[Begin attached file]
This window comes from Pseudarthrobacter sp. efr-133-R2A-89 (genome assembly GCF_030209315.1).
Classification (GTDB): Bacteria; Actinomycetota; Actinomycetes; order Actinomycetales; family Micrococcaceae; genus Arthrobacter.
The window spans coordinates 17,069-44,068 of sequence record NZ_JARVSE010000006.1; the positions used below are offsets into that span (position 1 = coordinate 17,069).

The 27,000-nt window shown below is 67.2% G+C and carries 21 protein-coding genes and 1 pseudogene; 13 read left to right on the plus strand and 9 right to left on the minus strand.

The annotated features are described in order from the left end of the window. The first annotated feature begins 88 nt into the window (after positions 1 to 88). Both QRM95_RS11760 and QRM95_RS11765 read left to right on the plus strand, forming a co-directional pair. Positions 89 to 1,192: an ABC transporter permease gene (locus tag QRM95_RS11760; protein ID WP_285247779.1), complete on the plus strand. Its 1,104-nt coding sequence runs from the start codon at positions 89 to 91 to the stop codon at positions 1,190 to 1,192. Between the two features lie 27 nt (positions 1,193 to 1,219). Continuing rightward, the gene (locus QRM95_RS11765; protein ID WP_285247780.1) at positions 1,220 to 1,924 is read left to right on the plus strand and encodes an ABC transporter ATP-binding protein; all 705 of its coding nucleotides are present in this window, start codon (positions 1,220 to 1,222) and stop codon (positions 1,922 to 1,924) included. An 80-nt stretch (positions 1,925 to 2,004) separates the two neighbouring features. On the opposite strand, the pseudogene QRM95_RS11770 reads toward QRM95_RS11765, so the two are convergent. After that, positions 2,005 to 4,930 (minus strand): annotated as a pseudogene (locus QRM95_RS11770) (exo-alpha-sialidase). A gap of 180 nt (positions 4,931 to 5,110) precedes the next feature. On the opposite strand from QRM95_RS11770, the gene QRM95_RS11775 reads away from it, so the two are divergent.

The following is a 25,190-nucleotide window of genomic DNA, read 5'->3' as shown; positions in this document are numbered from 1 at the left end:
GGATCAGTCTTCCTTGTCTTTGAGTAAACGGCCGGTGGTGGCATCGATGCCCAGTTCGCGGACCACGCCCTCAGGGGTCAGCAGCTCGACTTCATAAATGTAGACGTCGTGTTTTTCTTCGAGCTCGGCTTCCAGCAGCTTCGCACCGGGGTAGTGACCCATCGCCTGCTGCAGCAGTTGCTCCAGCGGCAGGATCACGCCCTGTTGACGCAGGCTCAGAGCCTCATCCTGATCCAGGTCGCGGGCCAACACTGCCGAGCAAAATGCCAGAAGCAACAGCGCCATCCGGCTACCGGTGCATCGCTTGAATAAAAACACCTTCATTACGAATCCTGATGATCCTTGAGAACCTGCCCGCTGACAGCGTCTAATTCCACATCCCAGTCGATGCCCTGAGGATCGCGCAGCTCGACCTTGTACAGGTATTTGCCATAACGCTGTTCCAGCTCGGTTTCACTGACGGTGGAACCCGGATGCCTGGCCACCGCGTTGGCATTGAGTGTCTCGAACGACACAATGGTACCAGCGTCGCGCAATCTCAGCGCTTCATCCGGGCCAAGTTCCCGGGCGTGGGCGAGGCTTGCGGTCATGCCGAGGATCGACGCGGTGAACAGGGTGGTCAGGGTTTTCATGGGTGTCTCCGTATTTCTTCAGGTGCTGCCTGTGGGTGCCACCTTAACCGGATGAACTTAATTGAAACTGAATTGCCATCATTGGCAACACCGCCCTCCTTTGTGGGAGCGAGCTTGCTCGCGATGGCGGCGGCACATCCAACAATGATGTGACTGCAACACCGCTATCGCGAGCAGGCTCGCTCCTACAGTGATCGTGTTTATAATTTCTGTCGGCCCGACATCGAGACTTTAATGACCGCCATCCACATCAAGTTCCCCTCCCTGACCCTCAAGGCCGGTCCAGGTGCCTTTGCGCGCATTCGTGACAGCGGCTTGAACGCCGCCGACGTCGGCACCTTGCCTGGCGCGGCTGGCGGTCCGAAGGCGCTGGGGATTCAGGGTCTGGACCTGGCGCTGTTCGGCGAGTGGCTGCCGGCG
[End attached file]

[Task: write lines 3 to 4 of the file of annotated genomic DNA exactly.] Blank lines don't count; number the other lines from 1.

The window spans coordinates 17,069-44,068 of sequence record NZ_JARVSE010000006.1; the positions used below are offsets into that span (position 1 = coordinate 17,069).

The 27,000-nt window shown below is 67.2% G+C and carries 21 protein-coding genes and 1 pseudogene; 13 read left to right on the plus strand and 9 right to left on the minus strand.